In a ‘Norman Rockwellesque’ vision of America; innocent and replete with small town intimacy and wholesome family values, you might imagine ‘Grandma’ or ‘Grandpa’ sitting in front of the fireplace on a quiet evening, reading a story to a hushed circle of spellbound grandchildren.
Take a 50 year leap forward to the present with me and see how technology has spawned a ‘future’ that is surprisingly more Rockwellian than Orwellian. If I had not been so mesmerized by the scene I might have grabbed my camera so you could see this for yourselves and, I suppose I could have asked the participants to pose for a reenactment, but that would have looked contrived.
Setting the Scene:
It is the summer of 2007. Grandma has rented a house by the beach and invited the family to join her for a week of sun, fun, and relaxation. The house is equipped with wireless internet access and the dining room table is ‘computer central’ with one Macbook (mine) and one Macbook Pro (grandma’s).
A, definitely non-1950’s, Grandmother, one son (myself), one daughter-in-law (my wife), three grandchildren, and a girlfriend of one of the aforesaid grandchildren. The age range for the grandchildren is 15 to 20. You can extrapolate everyone else’s ages from there.
It is early evening and everyone is back from the beach and getting ready to go out to dinner. My wife and I are the last to come downstairs and are greeted by this tableau at the dining room table. Grandma is seated in front of her computer screen and is reading out loud. She is surrounded by grandchildren, all of whom are listening with rapt attention while looking over grandma’s shoulder to see the screen from when comes the source of her story.
Grandma is not reading “Goldilocks and the Three Bears”. She is reading, from the New York Times online, David Pogue’s review of Apple’s new iPhone. Continue reading Once Upon an iPhone
Lest you think this has turned into an agriculture site, this isn’t really about the cows. It isn’t really about enlightened farming practices either although the sight of proactive cows in charge of their own milking schedules was really cool.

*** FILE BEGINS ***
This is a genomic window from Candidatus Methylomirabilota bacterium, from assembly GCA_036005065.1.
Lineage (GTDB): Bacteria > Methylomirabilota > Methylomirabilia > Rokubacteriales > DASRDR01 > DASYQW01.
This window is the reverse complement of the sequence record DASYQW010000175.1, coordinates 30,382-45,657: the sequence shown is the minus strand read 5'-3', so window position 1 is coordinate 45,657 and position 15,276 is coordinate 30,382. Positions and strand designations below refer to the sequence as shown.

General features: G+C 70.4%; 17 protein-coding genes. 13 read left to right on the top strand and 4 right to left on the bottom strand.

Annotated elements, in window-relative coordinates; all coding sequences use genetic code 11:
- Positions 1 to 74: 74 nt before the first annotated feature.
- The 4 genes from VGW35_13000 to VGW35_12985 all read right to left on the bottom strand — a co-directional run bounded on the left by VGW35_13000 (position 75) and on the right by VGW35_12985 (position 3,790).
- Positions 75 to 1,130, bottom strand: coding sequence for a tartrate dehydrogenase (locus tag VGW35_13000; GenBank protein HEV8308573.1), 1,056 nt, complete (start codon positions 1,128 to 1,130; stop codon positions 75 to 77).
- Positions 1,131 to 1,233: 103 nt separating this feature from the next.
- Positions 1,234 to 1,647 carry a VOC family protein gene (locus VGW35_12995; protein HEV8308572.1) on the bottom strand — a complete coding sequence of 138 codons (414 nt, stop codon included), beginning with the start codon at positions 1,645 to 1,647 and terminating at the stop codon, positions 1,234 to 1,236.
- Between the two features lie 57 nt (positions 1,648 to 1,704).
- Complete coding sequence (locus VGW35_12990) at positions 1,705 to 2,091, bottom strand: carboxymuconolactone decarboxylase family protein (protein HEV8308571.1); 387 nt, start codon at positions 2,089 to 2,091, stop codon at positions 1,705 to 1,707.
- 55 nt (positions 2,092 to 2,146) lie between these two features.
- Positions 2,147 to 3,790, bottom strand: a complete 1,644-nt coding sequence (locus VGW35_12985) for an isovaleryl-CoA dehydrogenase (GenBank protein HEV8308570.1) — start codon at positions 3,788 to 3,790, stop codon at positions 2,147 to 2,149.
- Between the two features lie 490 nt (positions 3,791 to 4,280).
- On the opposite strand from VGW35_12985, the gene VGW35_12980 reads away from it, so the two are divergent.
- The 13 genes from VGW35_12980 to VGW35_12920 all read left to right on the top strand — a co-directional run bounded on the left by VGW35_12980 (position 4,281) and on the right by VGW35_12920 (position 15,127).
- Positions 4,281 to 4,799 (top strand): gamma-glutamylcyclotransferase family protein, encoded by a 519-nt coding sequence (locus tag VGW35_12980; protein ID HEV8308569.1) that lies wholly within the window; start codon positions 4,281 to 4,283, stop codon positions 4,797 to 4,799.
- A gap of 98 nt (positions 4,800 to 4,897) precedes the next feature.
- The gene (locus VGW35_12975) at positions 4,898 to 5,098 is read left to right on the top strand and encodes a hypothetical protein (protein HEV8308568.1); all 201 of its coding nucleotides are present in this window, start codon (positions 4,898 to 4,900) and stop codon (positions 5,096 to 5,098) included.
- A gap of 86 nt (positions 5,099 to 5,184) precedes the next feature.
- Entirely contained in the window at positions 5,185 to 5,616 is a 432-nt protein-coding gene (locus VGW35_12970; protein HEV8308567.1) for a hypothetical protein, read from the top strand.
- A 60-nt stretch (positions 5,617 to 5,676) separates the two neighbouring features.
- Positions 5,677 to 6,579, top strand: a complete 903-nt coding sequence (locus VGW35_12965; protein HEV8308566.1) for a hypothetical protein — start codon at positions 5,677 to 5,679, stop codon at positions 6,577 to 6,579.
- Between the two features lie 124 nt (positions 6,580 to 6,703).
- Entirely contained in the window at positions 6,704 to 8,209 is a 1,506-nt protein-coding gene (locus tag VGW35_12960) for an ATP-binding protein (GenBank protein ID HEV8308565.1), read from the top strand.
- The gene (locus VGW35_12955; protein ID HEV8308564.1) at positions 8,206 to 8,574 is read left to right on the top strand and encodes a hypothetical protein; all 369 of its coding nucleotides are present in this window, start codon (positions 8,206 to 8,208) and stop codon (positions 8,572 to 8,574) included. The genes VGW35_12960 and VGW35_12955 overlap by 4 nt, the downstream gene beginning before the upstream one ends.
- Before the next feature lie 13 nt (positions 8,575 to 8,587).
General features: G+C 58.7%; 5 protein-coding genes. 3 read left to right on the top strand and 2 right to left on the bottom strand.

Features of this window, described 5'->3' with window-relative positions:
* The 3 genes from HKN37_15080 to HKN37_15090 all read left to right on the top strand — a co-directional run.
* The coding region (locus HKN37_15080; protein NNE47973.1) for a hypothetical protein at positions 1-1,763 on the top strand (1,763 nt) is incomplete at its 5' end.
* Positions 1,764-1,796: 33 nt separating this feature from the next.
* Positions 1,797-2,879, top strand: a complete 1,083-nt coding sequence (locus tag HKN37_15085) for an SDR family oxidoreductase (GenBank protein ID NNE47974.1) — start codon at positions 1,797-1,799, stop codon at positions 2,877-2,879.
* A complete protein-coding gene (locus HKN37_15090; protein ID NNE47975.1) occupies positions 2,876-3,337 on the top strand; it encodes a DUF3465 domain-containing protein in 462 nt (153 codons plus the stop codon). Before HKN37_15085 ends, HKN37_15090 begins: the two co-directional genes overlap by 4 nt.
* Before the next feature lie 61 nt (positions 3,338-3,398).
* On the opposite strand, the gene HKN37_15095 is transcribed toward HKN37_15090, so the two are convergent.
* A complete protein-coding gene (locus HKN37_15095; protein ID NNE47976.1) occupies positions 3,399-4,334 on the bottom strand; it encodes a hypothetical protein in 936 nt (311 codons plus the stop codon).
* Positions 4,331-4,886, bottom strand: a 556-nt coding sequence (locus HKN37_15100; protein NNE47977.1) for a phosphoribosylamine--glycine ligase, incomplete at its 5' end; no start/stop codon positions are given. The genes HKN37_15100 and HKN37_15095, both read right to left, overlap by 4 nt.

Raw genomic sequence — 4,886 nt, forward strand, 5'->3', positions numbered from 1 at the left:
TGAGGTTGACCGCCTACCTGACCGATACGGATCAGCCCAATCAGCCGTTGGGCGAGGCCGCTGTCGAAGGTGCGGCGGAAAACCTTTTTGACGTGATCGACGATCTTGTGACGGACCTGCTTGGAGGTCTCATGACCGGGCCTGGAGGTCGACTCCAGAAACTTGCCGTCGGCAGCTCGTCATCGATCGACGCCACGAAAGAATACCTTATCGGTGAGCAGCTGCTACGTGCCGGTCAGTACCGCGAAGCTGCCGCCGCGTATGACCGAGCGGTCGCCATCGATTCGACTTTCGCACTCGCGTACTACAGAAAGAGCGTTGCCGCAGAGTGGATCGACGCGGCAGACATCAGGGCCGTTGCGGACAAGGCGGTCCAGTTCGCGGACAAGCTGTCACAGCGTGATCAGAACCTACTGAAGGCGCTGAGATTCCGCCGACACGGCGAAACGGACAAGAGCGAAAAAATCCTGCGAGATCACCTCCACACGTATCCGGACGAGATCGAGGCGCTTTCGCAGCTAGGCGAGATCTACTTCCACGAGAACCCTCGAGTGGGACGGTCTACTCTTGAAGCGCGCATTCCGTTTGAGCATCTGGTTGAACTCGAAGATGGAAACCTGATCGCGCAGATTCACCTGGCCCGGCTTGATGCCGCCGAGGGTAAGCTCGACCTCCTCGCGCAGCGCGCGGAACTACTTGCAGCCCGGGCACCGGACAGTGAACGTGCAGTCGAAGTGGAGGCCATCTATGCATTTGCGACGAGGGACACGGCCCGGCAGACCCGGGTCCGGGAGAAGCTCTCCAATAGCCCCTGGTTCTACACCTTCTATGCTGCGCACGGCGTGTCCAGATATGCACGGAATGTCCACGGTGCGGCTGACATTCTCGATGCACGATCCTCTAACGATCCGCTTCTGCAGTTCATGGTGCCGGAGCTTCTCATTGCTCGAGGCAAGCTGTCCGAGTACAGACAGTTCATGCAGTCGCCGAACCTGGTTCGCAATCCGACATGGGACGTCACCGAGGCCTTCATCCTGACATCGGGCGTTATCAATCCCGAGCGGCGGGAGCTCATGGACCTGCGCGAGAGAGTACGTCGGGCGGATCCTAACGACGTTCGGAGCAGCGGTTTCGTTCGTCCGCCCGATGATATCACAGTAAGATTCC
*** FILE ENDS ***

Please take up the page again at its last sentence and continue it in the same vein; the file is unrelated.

Scene One: Bucolic Farm Scene
Child with freckles and dungaree coveralls sits in the barn in the early morning. He/She is humming to him/herself while sitting on a small wooden stool and milking a contented cow; squirting milk into a metal bucket.
Scene Two: Industrial Blight
Smoke belches in the dark gray sky that could be any time of day. Cows are penned in cages, standing miserably in their own excrement and unable to move. They are fed hormone laden slop and hooked up to machines that suck all the milk out of them.
Scene Three: Age of Convergence
Cows line up lazily outside the milking area when they feel like being milked. One at a time they walk into the milking area and the Lely automatic milking machine opens its gate. The cow lopes in where it can feed on alfalfa rich food and have its udders cleaned before the automatic computer guidance system connects the milking cups.
The results: less mastitis, more milk, happier cows and an interesting reflection of our changing views on work, society, and self-determination.
Continue reading Flex-Time for Cows
Yesterday I downloaded the most recent build of Parallels Desktop for Mac. All went well until I tried to reinstall the new version of Parallels Tool. Then the screen went black. I shut down Parallels and restarted Windows. I heard the spooky XP start up chime but the Windows desktop was still black. I checked the User’s Manual. I went online to Parallels’ website. No luck. Then I decided to “Google” the problem.
Continue reading Googlethink
It used to be, when it came to being old and having dentures, keeping those suckers in your mouth while munching on solid food was pretty much the height of expectations. Well guess what these old folks want to do now!
So if 30 is the new 50 then, by extension, 40 must be the new 60. I won’t ask where the old 30 and 40 disappeared to except to quote Wordsworth, or Brian Wilson; “The Child is the Father of the Man”.
Continue reading More Bite: More Shifting Paradigms
I have previously confessed a slight obsession with the home improvement shows on HGTV. Well it appears that HGTV and I have reached a crisis of values. On a recent episode of Sensible Chic the designers were creating a “gentleman’s study” as a surprise for someone’s deserving husband.
Continue reading Look at the Pretty Books !
“Now We Are Six (Pooh Original Edition)” (A. A. Milne)
Wind on the Hill
No one can tell me,
Where the wind comes from,
Where the wind goes.
It’s flying from somewhere
As fast as it can,
I couldn’t keep up with it,